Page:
Since time immemorial, humans have asked: Why are we here? What is our purpose?
I assure you that I have a beautiful and exhaustive answer to that question, which this blog post is unfortunately too small to contain, so let us instead discuss a question almost as rich and immortal: Why doesn’t 1 count as a prime number?
(The key to success, my friends: attainable goals.)
First, the typical student’s answer:
The student points to the common definition, something along the lines of: “a prime number is divisible by precisely two numbers: 1 and itself.” Since 1 is not divisible by two numbers, it is not prime.
This answer amounts to “because I said so.” Or perhaps more sympathetically, “Because my teacher and/or textbook said so.” It is an answer all about deference to power. It is not a wrong explanation, so much as a failure of explanation. Yes, the definition says so, but why does it say so?
Ask a more conspiracy–minded person, and you’ll hear something like:
To be honest, I get where the “1 is prime” truthers are coming from. If a prime is “divisible only by 1 and itself,” then hey, doesn’t the number 1 count? Why the arbitrary “it needs at least two factors” part of the rule?
These people are more fun to talk to. They have come to their own conclusions, via their own critical thought. As a bonus, they often have strong opinions about the whereabouts of Tupac and Bigfoot.
After that conversation, you’ll be thoroughly confused, so it’s time to check with a linguist. Why isn’t 1 prime?
It’s a little weird, isn’t it, that “prime” means “first,” and yet the first number isn’t prime?
(It’s almost as weird as the fact that, in the U.S., we call the first derivative “prime,” and the second derivative “double prime” – literally, “double first.”)
Well, here’s a fact I learned recently from Tom Edgar: In the 19th century, many mathematicians did consider 1 to be prime! The irreplaceable Evelyn Lamb explains the details, including the juicy fact that no less an authority than G.H. Hardy listed 1 among the primes.
It’s more fodder for the conspiracy theorists, and a troubling fact for the student. If definitions are sacrosanct, then why are they subject to the whims of history?
Well, let’s hear why 1 isn’t prime from the real experts: the band Three Dog Night.
(Props also to Harry Nilsson, who wrote the song. And now that it’s in your head, I’ll save you the search: here’s the YouTube link.)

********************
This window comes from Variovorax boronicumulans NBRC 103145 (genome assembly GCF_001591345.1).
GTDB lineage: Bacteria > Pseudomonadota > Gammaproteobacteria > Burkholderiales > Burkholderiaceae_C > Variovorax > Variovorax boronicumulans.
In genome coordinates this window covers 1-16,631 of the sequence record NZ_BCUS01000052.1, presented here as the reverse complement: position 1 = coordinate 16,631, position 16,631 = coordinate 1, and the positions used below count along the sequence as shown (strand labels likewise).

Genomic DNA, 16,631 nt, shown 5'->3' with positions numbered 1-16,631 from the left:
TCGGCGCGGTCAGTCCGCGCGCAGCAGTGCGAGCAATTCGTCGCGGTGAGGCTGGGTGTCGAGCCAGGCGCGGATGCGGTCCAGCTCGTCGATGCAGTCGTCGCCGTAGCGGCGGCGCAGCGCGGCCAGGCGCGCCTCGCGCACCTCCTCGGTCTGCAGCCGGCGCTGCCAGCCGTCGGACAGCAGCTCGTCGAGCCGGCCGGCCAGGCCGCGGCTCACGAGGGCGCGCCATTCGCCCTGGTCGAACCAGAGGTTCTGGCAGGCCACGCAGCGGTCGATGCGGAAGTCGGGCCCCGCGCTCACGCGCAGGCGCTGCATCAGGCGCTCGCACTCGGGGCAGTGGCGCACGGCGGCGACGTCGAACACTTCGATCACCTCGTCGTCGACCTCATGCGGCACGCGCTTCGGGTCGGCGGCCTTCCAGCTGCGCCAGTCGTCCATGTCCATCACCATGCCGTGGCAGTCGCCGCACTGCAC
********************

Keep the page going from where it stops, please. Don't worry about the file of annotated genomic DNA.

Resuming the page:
Okay, fine, here’s the reason 1 isn’t prime, from the mathematician:
For a mathematician, the definition of prime numbers doesn’t stand alone, like some kind of definition passed down from on high. It’s part of our theory of factorization. As Chris Caldwell and Yen Xiong put it (hat tip to Evelyn Lamb for the quote):
Whether or not a number (especially unity [i.e. 1]) is a prime is a matter of definition, so a matter of choice, context and tradition, not a matter of proof. Yet definitions are not made at random; these choices are bound by our usage of mathematics and, especially in this case, by our notation.
A beautiful feature of the whole numbers is that each can be factorized in precisely one way. I mean, yes, sure, a number like 30 can be factorized in several ways:
- 6 * 5
- 10 * 3
- 15 * 2
But in each case, the first factor can be broken down further, yielding the same ultimate factorization:
- 2 * 3 * 5
- 2 * 5 * 3
- 3 * 5 * 2
2, 3, and 5 are the prime factors of 30. Each can be broken down no further; they are 30’s fundamental constituent elements, its DNA. But if you allow 1’s… well, then you could extend the factorizations arbitrarily:
- 2 * 3 * 5 * 1
- 2 * 3 * 5 * 1 * 1
- 2 * 3 * 5 * 1 * 1 * 1
The 1’s add no information. And so it’s more convenient to exclude 1 from the list of prime numbers. That’s what allows us to say that each number has a unique prime factorization.
In the end, the mathematician and the student both point to the definition. The difference is that the novice treats definitions as fixed, eternal, and immutable; the mathematician does not.
Math does indeed present us with a fixed, eternal, immutable world. But the definitions aren’t part of it. They’re the signposts we’ve added for navigating this world, the trail-heads we’ve identified. Some make for easier paths than others. But there are always new trails to blaze.